Carpatho-Rusyns are one of the major ethnic groups of Pennsylvania. From the time they settled the state’s small towns and cities in the late 1870s until the present time, Carpatho-Rusyns have left an indelible mark on the state, and their story should be told. This blog is about a project that will do just that. Read more

Monday, April 10, 2017

The Amazing (Rusyn) World of Local Newspapers

Since being introduced to the website a few months ago, I've saved dozens of articles from old newspapers from towns and cities all over Pennsylvania. It's astounding how much local Carpatho-Rusyn community news can be found there.

I always knew an essential source for my history writing would be the Rusyn immigrant press (in all its ethnonational and political incarnations), but now having easy access to the secular local press of decades past has revealed an entirely new wealth of source material.

Among the topics are histories of social clubs, activities of political organizations I didn't even know existed, and even the surprising participation of certain community leaders I thought were committed to one particular national orientation but who, it turns out, were also active in organizations of opposing national orientation. Some of the coverage is useful just because the subject is not written about anywhere else, and some of the coverage reveals the profoundly "human side" of our experience in America—the good, the odd, the unfortunate, and the very bad.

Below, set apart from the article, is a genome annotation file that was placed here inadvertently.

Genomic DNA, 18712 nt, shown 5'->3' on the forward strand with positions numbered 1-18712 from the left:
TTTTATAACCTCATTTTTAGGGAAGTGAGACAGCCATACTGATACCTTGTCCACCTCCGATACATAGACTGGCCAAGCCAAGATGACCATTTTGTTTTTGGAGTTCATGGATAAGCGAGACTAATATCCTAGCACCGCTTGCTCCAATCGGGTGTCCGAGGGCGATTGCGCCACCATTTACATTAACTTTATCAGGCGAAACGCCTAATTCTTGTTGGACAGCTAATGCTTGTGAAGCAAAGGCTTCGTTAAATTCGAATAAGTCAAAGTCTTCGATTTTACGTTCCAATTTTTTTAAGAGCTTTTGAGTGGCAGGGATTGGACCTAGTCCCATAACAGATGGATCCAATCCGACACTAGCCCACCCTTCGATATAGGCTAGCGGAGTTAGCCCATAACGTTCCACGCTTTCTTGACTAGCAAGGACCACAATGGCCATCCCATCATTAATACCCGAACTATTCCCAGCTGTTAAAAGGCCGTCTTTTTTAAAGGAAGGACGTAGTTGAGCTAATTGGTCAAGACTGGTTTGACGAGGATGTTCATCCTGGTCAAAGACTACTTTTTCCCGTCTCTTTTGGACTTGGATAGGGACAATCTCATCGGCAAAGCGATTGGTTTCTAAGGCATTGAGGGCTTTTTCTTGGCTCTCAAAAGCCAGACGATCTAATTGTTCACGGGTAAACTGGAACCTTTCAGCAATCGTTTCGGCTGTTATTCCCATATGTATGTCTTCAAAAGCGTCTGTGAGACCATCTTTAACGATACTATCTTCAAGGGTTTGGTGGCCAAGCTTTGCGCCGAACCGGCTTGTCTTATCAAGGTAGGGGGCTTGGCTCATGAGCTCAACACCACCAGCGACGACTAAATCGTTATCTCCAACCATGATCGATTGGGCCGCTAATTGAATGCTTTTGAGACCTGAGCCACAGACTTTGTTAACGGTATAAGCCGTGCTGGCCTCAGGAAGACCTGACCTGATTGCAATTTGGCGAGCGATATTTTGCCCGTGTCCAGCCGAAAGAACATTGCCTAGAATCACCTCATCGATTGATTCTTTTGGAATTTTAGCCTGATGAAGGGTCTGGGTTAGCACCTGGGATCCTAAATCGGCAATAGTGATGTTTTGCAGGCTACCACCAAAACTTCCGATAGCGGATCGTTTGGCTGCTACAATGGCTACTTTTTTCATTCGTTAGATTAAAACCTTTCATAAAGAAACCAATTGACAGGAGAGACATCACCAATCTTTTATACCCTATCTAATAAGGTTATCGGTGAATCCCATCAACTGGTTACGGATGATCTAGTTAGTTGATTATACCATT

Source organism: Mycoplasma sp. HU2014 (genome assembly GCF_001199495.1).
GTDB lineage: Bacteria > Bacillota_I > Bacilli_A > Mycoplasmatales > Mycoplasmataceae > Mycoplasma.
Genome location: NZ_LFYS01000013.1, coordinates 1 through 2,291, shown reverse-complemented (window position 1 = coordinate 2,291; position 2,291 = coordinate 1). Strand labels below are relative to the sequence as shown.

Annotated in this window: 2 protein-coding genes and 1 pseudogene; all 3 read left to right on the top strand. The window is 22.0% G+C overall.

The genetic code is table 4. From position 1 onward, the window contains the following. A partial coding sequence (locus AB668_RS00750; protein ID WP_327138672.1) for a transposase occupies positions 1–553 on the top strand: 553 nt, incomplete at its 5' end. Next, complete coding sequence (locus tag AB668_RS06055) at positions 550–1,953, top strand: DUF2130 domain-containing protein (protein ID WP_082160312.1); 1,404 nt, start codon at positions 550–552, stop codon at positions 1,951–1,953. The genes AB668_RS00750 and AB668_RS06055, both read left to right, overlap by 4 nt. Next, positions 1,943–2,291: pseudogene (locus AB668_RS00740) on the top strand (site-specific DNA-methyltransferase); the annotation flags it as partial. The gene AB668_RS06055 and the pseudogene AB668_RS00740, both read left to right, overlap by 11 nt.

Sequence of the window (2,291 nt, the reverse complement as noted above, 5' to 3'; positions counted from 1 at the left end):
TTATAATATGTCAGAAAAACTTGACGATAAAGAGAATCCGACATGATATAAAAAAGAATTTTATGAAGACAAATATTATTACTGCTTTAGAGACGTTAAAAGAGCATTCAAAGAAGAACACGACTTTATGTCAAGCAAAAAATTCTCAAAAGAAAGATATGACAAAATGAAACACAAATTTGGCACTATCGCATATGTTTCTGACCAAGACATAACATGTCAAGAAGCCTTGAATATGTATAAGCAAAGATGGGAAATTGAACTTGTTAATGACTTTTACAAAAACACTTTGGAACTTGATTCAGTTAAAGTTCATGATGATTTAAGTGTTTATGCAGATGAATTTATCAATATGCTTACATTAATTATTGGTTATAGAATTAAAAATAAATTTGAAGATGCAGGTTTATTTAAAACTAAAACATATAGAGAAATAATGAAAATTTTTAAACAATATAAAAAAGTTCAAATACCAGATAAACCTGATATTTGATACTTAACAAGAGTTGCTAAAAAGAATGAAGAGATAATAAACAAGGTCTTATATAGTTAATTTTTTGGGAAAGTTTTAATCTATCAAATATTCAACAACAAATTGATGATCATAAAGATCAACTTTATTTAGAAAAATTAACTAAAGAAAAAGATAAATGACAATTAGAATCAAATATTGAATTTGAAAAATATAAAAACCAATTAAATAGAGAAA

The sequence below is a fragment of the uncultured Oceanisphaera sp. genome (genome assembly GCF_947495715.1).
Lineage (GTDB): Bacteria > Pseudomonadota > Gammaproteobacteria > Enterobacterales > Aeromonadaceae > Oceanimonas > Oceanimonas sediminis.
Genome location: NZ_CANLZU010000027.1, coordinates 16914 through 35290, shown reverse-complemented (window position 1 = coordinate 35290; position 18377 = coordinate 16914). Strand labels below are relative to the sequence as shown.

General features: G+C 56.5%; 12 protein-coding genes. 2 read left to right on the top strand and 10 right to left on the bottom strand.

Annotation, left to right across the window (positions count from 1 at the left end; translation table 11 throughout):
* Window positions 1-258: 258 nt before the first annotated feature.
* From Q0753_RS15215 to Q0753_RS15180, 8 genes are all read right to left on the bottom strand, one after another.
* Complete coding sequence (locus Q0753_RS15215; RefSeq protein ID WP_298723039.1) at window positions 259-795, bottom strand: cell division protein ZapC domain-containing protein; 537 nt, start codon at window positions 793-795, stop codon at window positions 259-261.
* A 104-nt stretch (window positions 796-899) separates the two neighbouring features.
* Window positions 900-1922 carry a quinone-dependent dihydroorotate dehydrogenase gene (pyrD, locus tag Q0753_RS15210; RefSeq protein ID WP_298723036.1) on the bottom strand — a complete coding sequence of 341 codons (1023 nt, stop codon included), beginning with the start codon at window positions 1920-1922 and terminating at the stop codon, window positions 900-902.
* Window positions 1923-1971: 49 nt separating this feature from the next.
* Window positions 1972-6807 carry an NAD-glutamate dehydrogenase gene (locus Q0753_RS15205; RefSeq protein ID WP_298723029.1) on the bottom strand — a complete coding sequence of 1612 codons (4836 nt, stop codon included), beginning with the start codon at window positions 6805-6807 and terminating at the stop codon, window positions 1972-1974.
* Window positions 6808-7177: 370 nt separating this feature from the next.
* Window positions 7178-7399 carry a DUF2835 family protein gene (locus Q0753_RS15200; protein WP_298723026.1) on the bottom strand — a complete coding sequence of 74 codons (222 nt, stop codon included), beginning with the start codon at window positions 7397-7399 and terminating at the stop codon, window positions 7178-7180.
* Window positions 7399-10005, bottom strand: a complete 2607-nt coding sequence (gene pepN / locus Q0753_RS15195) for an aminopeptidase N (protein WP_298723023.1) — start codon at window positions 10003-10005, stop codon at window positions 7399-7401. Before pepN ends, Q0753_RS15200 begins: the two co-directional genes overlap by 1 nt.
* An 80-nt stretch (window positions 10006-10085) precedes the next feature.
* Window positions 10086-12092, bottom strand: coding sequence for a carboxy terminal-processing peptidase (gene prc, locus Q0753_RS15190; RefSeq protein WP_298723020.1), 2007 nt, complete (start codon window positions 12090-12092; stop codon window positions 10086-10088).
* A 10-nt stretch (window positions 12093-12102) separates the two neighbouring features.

Here are some of the gems I've come across that will help me not just to more accurately write about events in the Carpatho-Rusyn community that had received little coverage elsewhere, but to do so with insight into how our communities were viewed by those who in many cases were on the outside looking in.

Much of the text here will appear small, so click on a clip to view it at a larger size.



1910; 1931

Kulpmont, 1937; Monongahela, 1950

Shamokin, 1935
Brady (Ranshaw), near Shamokin, 1937
Shamokin, 1955 and 1959

I'm sure I will be continuing to collect items like this over the coming months, but as always, if you want to alert me to old news articles or any other materials you think would be useful, please get in touch.

Original material is © by the author, Richard D. Custer; all rights reserved.

1 comment:

  1. I really enjoyed reading these articles Rich and look forward to seeing more in the future! I also found it interesting that our people from different orientations came together back in the 1930's and '40's, showing that we truly are one people.


I welcome your feedback, inquiries, and suggestions. Hostile or off-topic comments will not be approved.